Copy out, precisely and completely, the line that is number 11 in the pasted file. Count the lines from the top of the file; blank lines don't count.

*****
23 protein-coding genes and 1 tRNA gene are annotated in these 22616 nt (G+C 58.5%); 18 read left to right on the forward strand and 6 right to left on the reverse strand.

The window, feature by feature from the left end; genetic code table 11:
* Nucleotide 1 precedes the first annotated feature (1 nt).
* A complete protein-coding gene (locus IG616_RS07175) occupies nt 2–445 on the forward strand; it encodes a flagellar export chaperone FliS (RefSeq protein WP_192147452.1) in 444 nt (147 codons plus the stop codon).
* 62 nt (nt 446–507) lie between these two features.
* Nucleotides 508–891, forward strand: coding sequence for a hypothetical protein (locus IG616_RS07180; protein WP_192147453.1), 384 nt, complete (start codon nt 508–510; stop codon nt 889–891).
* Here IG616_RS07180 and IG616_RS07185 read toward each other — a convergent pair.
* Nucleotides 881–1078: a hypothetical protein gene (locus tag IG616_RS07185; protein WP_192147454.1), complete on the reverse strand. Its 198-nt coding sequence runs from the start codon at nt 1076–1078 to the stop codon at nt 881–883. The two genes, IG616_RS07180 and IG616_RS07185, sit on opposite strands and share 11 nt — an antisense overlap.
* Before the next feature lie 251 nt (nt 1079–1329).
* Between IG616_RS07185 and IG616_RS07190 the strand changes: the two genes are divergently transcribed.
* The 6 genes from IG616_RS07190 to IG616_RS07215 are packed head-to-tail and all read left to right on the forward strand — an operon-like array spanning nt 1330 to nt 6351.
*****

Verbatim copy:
* The 6 genes from IG616_RS07190 to IG616_RS07215 are packed head-to-tail and all read left to right on the forward strand — an operon-like array spanning nt 1330 to nt 6351.